In September 2013, I took my first running step ever. Why? My workouts weren’t effective anymore and I needed to shake up the routine. I registered for a 5K, but had no idea how to run! Fast forward to current day and I have now completed seventeen 5K races, two 8K races, and three sprint triathlons. In between, I learned that working towards a fitness goal improved my work-life balance in a way that I didn’t think was possible.
New professionals sometimes feel that they need to say yes to everything to prove their commitment to the job. It takes time to learn to say ‘no’ in a professional manner. However, if one works 24/7 with no downtime, burn-out is inevitable, and one may no longer love their job. Creating a balance between personal and professional lives is imperative to maintaining both health and mental well-being.
This triathlon journey for me did not start out seeking to complete a triathlon. It began with learning how to run, then friends conned me into joining them in a sprint triathlon in 2015. Training requires a schedule and management of time. It requires one to create time for oneself, reaching out to groups for assistance, and putting oneself first for a change. It requires not saying yes to everything that is offered, and to being realistic with one’s own time. This can be difficult for many on this journey, as well as for the friends and family who may be used to a different way of life.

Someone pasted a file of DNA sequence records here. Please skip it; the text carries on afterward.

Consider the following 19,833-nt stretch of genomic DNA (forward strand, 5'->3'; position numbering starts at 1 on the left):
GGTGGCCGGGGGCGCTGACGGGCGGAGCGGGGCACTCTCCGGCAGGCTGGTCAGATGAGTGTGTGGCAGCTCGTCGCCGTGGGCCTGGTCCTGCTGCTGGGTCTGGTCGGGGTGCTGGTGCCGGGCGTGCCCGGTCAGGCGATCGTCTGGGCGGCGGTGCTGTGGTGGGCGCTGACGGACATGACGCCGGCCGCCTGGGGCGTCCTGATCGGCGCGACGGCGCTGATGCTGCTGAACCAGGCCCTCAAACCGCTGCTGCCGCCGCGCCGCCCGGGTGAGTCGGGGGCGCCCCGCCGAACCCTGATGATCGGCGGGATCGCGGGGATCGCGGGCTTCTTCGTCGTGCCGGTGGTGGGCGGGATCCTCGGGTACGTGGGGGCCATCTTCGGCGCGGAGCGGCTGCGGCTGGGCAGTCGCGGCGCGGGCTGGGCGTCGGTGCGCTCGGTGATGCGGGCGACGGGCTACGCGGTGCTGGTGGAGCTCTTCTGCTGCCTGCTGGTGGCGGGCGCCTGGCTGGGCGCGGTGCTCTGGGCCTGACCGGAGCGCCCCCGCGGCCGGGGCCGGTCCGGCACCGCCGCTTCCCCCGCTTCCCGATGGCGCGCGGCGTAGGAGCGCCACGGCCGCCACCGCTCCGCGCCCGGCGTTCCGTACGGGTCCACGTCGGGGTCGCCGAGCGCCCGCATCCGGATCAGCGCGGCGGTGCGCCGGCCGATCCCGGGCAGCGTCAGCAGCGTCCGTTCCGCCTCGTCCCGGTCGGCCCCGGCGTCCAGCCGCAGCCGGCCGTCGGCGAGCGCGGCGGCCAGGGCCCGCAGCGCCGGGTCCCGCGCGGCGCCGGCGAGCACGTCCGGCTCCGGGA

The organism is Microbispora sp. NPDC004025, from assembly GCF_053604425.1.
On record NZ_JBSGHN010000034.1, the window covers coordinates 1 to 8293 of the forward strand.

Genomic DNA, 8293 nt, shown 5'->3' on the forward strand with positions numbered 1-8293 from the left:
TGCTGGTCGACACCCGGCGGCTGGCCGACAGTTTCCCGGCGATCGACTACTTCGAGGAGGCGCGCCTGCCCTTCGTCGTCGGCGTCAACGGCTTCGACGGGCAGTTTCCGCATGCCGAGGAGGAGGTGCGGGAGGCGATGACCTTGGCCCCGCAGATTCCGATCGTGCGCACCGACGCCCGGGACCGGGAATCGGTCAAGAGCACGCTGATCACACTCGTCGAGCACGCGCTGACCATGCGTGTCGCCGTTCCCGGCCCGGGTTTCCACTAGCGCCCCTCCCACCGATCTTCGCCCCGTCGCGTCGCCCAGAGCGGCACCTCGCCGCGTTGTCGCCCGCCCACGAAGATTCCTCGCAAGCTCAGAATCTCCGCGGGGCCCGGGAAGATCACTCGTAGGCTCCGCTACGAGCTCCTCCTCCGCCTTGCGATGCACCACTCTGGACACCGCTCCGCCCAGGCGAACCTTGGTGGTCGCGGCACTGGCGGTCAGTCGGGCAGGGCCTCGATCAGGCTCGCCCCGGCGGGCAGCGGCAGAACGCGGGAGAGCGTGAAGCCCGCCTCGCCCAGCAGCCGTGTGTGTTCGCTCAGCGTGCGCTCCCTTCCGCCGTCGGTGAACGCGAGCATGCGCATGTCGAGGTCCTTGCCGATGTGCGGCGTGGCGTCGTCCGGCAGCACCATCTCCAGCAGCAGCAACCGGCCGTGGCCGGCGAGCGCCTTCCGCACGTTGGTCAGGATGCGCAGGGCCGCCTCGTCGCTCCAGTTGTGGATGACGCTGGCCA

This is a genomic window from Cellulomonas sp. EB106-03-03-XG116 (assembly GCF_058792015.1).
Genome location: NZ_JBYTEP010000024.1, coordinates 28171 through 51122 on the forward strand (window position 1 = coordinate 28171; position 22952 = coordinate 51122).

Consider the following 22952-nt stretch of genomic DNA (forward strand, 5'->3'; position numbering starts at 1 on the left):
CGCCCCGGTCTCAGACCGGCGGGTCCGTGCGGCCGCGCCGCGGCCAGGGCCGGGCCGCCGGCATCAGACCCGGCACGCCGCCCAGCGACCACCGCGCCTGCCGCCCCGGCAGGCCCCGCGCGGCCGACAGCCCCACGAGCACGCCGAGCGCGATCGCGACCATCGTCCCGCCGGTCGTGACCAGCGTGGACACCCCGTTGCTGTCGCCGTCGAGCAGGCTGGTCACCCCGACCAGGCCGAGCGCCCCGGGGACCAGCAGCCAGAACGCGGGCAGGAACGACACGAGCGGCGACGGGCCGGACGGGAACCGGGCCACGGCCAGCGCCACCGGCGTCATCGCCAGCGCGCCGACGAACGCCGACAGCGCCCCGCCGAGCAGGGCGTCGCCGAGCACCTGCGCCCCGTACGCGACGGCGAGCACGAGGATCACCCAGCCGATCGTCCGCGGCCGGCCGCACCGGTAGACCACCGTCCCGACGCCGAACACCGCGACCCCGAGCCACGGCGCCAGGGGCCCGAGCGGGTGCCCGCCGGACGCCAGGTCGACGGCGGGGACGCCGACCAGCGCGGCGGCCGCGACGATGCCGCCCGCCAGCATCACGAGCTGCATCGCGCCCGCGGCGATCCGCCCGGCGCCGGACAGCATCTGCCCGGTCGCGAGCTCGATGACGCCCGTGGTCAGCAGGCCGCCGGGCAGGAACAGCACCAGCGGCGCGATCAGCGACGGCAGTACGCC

The first step to training is taking that plunge and to make time in your schedule. For me, I know that an early morning (before work) swim does not work as I am hungry all day and crash after lunch. In the summer, I prefer to run before work because it is cooler. The best time for me to work out is after work. It forces me to leave the office on time, especially when I sign up for a group class, agree to a group run, or am meeting with a personal trainer. Knowing a workout is scheduled right after work forces me to be better organized at work, and to get through my list more quickly and on time. This allows me the time I need to focus on me before heading home for the night. Typically, a workout during the work week is about an hour. On the weekends, when the weather improves, I am in an outdoor cycle group that goes for about 2 hours. Following the ride, we meet for drinks at Starbucks to socialize after working out.
Training for triathlons has focused me, made me become even more organized, and I am in a better place mentally and physically than ever before. I’ve even made some great new friends in the process, outside of higher education. Am I the fastest? Not at all, but that isn’t my goal. My goal is the journey, crossing the finish line, and doing a little better than the previous race. Interested in learning more? Feel free to follow my journey at http://triathletelisa.com/ or https://www.athlinks.com/athletes/234476837.
This post is part of our #SACareer series, addressing careers in student affairs, careers outside of student affairs, and the work of career services professionals. Read more about the series in Jake Nelko’s intro post. Each post is a contribution by a member or friend of the Commission for Career Services from ACPA. Our organization exists to benefit the careers of career services professionals, student affairs professionals, and anyone supporting students in the career endeavors. For more information about how to get involved with the Commission for Career Services or the #SACareer blog series, contact Paige Erhart at firstname.lastname@example.org.